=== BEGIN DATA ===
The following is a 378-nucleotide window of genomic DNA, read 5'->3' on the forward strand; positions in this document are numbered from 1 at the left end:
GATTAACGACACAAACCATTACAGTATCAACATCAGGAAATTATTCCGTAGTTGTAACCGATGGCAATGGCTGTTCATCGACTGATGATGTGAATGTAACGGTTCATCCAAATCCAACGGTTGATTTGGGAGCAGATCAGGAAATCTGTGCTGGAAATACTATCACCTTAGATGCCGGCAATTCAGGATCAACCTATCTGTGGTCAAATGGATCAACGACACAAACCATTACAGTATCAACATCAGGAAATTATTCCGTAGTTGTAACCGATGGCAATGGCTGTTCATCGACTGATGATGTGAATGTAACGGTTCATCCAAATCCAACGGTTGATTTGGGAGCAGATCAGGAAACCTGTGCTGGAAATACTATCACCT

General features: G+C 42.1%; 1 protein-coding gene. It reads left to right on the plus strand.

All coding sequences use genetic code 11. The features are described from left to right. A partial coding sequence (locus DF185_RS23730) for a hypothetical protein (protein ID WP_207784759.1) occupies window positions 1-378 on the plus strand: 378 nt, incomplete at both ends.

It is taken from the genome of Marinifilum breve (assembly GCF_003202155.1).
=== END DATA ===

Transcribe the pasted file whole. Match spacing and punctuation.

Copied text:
The following is a 378-nucleotide window of genomic DNA, read 5'->3' on the forward strand; positions in this document are numbered from 1 at the left end:
GATTAACGACACAAACCATTACAGTATCAACATCAGGAAATTATTCCGTAGTTGTAACCGATGGCAATGGCTGTTCATCGACTGATGATGTGAATGTAACGGTTCATCCAAATCCAACGGTTGATTTGGGAGCAGATCAGGAAATCTGTGCTGGAAATACTATCACCTTAGATGCCGGCAATTCAGGATCAACCTATCTGTGGTCAAATGGATCAACGACACAAACCATTACAGTATCAACATCAGGAAATTATTCCGTAGTTGTAACCGATGGCAATGGCTGTTCATCGACTGATGATGTGAATGTAACGGTTCATCCAAATCCAACGGTTGATTTGGGAGCAGATCAGGAAACCTGTGCTGGAAATACTATCACCT

General features: G+C 42.1%; 1 protein-coding gene. It reads left to right on the plus strand.

All coding sequences use genetic code 11. The features are described from left to right. A partial coding sequence (locus DF185_RS23730) for a hypothetical protein (protein ID WP_207784759.1) occupies window positions 1-378 on the plus strand: 378 nt, incomplete at both ends.

It is taken from the genome of Marinifilum breve (assembly GCF_003202155.1).